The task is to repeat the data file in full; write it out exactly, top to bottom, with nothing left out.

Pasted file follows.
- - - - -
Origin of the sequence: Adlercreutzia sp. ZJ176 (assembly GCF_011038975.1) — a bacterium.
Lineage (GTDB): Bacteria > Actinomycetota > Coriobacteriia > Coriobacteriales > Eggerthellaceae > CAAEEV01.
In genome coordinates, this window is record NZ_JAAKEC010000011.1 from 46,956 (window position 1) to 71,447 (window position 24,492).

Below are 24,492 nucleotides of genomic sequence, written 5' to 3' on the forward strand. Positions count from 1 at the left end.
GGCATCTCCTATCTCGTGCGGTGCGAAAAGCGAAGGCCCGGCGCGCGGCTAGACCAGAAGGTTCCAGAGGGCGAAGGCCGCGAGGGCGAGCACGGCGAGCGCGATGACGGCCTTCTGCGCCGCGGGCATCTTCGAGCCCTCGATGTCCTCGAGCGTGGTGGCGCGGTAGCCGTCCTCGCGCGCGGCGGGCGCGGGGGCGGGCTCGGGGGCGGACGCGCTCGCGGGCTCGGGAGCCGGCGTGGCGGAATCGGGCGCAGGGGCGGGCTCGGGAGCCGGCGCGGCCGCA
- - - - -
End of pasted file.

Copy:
Origin of the sequence: Adlercreutzia sp. ZJ176 (assembly GCF_011038975.1) — a bacterium.
Lineage (GTDB): Bacteria > Actinomycetota > Coriobacteriia > Coriobacteriales > Eggerthellaceae > CAAEEV01.
In genome coordinates, this window is record NZ_JAAKEC010000011.1 from 46,956 (window position 1) to 71,447 (window position 24,492).

Below are 24,492 nucleotides of genomic sequence, written 5' to 3' on the forward strand. Positions count from 1 at the left end.
GGCATCTCCTATCTCGTGCGGTGCGAAAAGCGAAGGCCCGGCGCGCGGCTAGACCAGAAGGTTCCAGAGGGCGAAGGCCGCGAGGGCGAGCACGGCGAGCGCGATGACGGCCTTCTGCGCCGCGGGCATCTTCGAGCCCTCGATGTCCTCGAGCGTGGTGGCGCGGTAGCCGTCCTCGCGCGCGGCGGGCGCGGGGGCGGGCTCGGGGGCGGACGCGCTCGCGGGCTCGGGAGCCGGCGTGGCGGAATCGGGCGCAGGGGCGGGCTCGGGAGCCGGCGCGGCCGCA